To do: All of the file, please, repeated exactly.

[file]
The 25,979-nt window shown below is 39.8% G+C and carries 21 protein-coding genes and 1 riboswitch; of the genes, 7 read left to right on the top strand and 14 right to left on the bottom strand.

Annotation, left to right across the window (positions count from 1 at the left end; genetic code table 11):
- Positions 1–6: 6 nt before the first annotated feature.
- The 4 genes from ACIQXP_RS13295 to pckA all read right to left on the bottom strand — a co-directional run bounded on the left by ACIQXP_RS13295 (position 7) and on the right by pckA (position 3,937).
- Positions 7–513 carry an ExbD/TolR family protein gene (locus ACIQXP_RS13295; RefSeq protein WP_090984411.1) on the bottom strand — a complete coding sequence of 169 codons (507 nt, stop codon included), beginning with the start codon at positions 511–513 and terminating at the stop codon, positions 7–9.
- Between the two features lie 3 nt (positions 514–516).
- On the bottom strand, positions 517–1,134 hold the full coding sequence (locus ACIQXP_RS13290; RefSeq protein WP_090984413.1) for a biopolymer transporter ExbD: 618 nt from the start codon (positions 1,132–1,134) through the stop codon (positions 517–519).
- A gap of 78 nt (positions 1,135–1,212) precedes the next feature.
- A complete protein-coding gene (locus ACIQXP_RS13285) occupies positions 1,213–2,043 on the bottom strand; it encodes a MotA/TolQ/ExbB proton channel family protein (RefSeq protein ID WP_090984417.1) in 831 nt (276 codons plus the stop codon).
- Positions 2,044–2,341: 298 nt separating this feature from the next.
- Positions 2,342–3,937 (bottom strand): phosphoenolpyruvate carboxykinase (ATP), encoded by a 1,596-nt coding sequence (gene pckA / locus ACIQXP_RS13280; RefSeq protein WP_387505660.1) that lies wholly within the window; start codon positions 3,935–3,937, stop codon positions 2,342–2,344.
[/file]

The 25,979-nt window shown below is 39.8% G+C and carries 21 protein-coding genes and 1 riboswitch; of the genes, 7 read left to right on the top strand and 14 right to left on the bottom strand.

Annotation, left to right across the window (positions count from 1 at the left end; genetic code table 11):
- Positions 1–6: 6 nt before the first annotated feature.
- The 4 genes from ACIQXP_RS13295 to pckA all read right to left on the bottom strand — a co-directional run bounded on the left by ACIQXP_RS13295 (position 7) and on the right by pckA (position 3,937).
- Positions 7–513 carry an ExbD/TolR family protein gene (locus ACIQXP_RS13295; RefSeq protein WP_090984411.1) on the bottom strand — a complete coding sequence of 169 codons (507 nt, stop codon included), beginning with the start codon at positions 511–513 and terminating at the stop codon, positions 7–9.
- Between the two features lie 3 nt (positions 514–516).
- On the bottom strand, positions 517–1,134 hold the full coding sequence (locus ACIQXP_RS13290; RefSeq protein WP_090984413.1) for a biopolymer transporter ExbD: 618 nt from the start codon (positions 1,132–1,134) through the stop codon (positions 517–519).
- A gap of 78 nt (positions 1,135–1,212) precedes the next feature.
- A complete protein-coding gene (locus ACIQXP_RS13285) occupies positions 1,213–2,043 on the bottom strand; it encodes a MotA/TolQ/ExbB proton channel family protein (RefSeq protein ID WP_090984417.1) in 831 nt (276 codons plus the stop codon).
- Positions 2,044–2,341: 298 nt separating this feature from the next.
- Positions 2,342–3,937 (bottom strand): phosphoenolpyruvate carboxykinase (ATP), encoded by a 1,596-nt coding sequence (gene pckA / locus ACIQXP_RS13280; RefSeq protein WP_387505660.1) that lies wholly within the window; start codon positions 3,935–3,937, stop codon positions 2,342–2,344.